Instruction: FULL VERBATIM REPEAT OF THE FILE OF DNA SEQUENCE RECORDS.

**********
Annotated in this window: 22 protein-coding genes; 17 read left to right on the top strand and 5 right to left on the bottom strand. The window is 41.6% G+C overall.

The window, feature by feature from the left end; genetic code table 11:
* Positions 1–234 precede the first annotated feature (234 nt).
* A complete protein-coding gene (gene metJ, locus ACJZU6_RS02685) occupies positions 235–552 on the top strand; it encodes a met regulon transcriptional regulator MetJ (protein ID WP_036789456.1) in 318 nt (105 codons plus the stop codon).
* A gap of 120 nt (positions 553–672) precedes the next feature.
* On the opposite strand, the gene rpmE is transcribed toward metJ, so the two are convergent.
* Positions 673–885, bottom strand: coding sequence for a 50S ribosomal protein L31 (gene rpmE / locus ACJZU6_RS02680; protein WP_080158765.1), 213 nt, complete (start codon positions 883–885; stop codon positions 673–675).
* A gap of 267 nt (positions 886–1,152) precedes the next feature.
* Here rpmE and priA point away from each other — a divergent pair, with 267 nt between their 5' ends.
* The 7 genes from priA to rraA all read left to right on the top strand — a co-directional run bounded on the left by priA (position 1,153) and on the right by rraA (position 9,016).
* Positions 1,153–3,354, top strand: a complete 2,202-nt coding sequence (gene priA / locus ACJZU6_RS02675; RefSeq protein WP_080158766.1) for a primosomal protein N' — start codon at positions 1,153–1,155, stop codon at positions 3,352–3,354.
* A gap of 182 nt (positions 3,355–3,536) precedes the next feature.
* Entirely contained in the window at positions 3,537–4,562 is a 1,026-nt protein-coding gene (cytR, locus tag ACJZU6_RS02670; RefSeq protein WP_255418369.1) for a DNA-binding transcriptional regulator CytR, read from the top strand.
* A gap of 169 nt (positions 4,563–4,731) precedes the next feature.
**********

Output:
Annotated in this window: 22 protein-coding genes; 17 read left to right on the top strand and 5 right to left on the bottom strand. The window is 41.6% G+C overall.

The window, feature by feature from the left end; genetic code table 11:
* Positions 1–234 precede the first annotated feature (234 nt).
* A complete protein-coding gene (gene metJ, locus ACJZU6_RS02685) occupies positions 235–552 on the top strand; it encodes a met regulon transcriptional regulator MetJ (protein ID WP_036789456.1) in 318 nt (105 codons plus the stop codon).
* A gap of 120 nt (positions 553–672) precedes the next feature.
* On the opposite strand, the gene rpmE is transcribed toward metJ, so the two are convergent.
* Positions 673–885, bottom strand: coding sequence for a 50S ribosomal protein L31 (gene rpmE / locus ACJZU6_RS02680; protein WP_080158765.1), 213 nt, complete (start codon positions 883–885; stop codon positions 673–675).
* A gap of 267 nt (positions 886–1,152) precedes the next feature.
* Here rpmE and priA point away from each other — a divergent pair, with 267 nt between their 5' ends.
* The 7 genes from priA to rraA all read left to right on the top strand — a co-directional run bounded on the left by priA (position 1,153) and on the right by rraA (position 9,016).
* Positions 1,153–3,354, top strand: a complete 2,202-nt coding sequence (gene priA / locus ACJZU6_RS02675; RefSeq protein WP_080158766.1) for a primosomal protein N' — start codon at positions 1,153–1,155, stop codon at positions 3,352–3,354.
* A gap of 182 nt (positions 3,355–3,536) precedes the next feature.
* Entirely contained in the window at positions 3,537–4,562 is a 1,026-nt protein-coding gene (cytR, locus tag ACJZU6_RS02670; RefSeq protein WP_255418369.1) for a DNA-binding transcriptional regulator CytR, read from the top strand.
* A gap of 169 nt (positions 4,563–4,731) precedes the next feature.